Perhaps it was all too similar to The Six Million Dollar Man and the producers' other shows to thrive in the ratings at the same time, with its small episode count keeping it out of circulation for years even in syndication. And sadly that indifference has carried over to VEI's disappointing US NTSC DVD release, which has extremely problematic picture quality with a lot of motion issues - that look as if every 18th frame or so has frozen that isn't so noticeable when someone is walking towards the camera but looks horrible staggered in panning or tracking shots giving it a kind of stop/start juddering every few frames on any horizontal movement in most episodes. Even if you can live with that, the picture quality isn't that good either - no remastering here. There's even a bad mid-shot layer change in the pilot that skips over a couple of words of dialogue. The only plus that can be said for the DVD is that, unlike the atrocious Blu-ray release from the same company that puts every episode onto a single disc and presents them in shoddy widescreen versions, at least it's in the original fullframe ratio. No extras either. By all accounts all the other edtions of this title released by other labels in Germany, Australia and the UK are apparently much better picture quality. Certainly the English language German Blu-ray, splitting the show over two discs and including both a shorter synicated version of the pilot and the uncut version as an extra, is much better quality with none of the motion issues despite a bit of visible noise reduction.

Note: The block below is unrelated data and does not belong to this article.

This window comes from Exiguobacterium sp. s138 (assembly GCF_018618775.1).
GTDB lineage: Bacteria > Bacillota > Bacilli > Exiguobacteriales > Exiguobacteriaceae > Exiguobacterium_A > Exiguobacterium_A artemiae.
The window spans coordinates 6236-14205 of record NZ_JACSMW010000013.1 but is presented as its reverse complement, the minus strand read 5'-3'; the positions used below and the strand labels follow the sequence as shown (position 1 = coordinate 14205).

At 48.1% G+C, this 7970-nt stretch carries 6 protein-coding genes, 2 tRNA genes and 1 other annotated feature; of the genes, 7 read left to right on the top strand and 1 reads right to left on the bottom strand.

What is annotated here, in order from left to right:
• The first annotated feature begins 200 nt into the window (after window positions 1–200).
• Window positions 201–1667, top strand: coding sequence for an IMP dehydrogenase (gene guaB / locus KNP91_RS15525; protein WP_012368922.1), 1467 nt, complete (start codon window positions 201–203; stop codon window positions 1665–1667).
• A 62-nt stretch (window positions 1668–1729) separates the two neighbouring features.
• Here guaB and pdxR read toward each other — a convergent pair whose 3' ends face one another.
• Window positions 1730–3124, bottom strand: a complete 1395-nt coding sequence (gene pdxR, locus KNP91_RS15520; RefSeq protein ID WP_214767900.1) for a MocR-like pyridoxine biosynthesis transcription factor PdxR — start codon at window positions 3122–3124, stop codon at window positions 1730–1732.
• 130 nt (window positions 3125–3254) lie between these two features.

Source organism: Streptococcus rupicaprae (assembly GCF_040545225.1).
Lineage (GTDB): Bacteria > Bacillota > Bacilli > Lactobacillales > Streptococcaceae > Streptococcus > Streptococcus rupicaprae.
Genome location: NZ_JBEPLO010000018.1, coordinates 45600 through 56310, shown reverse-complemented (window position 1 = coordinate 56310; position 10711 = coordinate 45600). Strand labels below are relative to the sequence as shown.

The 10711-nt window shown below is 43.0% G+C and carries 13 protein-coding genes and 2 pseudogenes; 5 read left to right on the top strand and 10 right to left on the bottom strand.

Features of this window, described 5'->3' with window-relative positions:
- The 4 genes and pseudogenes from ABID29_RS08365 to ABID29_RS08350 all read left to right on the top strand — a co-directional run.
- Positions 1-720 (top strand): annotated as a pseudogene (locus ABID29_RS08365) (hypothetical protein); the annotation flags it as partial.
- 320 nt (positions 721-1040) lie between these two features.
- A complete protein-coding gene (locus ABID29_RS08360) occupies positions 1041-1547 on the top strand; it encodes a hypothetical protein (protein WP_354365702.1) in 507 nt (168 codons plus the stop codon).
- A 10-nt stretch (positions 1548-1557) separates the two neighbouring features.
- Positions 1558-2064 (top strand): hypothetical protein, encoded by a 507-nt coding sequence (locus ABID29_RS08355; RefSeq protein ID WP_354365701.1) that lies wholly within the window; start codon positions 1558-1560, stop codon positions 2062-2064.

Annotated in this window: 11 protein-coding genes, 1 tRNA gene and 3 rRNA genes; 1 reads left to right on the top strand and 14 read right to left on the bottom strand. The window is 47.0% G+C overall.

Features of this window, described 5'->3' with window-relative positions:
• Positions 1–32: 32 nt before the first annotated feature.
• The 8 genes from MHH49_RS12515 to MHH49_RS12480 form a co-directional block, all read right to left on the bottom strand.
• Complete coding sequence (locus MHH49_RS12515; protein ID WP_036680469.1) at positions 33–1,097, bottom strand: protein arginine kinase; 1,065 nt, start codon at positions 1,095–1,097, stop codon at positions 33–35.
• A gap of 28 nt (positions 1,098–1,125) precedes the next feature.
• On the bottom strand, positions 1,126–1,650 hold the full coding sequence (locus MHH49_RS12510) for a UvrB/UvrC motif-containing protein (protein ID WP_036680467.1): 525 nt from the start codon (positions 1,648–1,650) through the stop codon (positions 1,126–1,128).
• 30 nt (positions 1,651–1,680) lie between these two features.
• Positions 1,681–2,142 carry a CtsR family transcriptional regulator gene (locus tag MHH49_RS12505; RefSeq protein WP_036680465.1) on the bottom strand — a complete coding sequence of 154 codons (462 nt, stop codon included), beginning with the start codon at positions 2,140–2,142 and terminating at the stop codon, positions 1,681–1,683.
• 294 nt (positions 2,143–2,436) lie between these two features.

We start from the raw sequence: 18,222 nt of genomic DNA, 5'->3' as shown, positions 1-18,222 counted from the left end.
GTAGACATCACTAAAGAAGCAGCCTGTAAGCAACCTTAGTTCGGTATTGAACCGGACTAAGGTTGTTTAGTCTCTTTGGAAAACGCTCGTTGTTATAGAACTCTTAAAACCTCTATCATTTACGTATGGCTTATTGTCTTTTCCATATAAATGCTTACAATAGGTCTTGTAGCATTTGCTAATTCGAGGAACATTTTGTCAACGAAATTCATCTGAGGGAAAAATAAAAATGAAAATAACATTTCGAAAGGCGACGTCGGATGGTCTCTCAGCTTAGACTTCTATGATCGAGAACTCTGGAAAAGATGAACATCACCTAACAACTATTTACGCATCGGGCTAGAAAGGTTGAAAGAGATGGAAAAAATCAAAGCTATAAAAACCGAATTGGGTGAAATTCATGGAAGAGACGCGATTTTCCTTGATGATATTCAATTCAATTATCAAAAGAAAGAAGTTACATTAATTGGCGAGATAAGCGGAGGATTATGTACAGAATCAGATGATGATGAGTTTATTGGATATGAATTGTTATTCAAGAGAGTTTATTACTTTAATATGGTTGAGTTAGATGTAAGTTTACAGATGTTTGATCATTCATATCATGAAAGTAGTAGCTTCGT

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*This review is for the Acorn Media (2013) DVD release*
After getting by with a sub-standard unofficial release of the series for the last few years, I was delighted to discover that this release has good picture & sound quality, along with English subtitles. The extras are filmographies of David McCallum, Melinda Fee, Jackie Cooper and Craig Stevens, along with a 1-minute picture gallery.

Broadcast from 1975/76, THE INVISIBLE MAN was a short-lived sci-fi/crime TV series made up of only twelve, 47 minute episodes (plus the pilot TV movie) which introduces Dr. Daniel Westin (David McCallum) who works for the Klae corporation which is run by Walter Carlin (Jackie Cooper - to be replaced by Craig Stevens in the series) which is involved in scientific research. While experimenting on inanimate objects and animals, Westin manages to make himself invisible, after which the doctor is portrayed as a victim. The subsequent series moves away from the dark tone of the pilot to a more light-hearted and humorous feel, with the invisibility angle sometimes humorously punctuating the more serious aspects of the show.

While often assisted by his lovely wife, Kate (Melinda Fee) Westin faces a variety of crimes, including the likes of political intrigue, kidnap, and a corrupt little town where even a minor violation can land you in big trouble. The series features a respectable line-up of guest stars, including Nehemiah Persoff, Scott Brady, Farley Granger, Loni Anderson, John Vernon and Henry Darrow. All the performances are good, with the regular cast embracing the change of tone from the pilot movie very well. After all these years the special effects still look good. This is solid albeit unspectacular 70s entertainment - good fun. Each episode is a stand-alone story which means the series lacks continuity, and a pity the series was cancelled before we could discover if the afflicted doctor managed to find a cure for his condition. For fans of 70s retro TV I would say this series is well worth a look. The Invisible Man [DVD]

Here is a list of the episodes (an episode synopsis is available on the IMDb)

*Pilot: The Invisible Man (70 minutes).
*The Klae Resource.
*The Fine Art of Diplomacy.
*Man of Influence.
*Eyes Only.
*Barnard Wants Out.
*Go Directly To Jail.
*Stop When Red Light Flashes.
*Pin Money.
*The Klae Dynasty.
*Sight Unseen.
*Power Play.
*An Attempt To Save Face.
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on 14 May 2012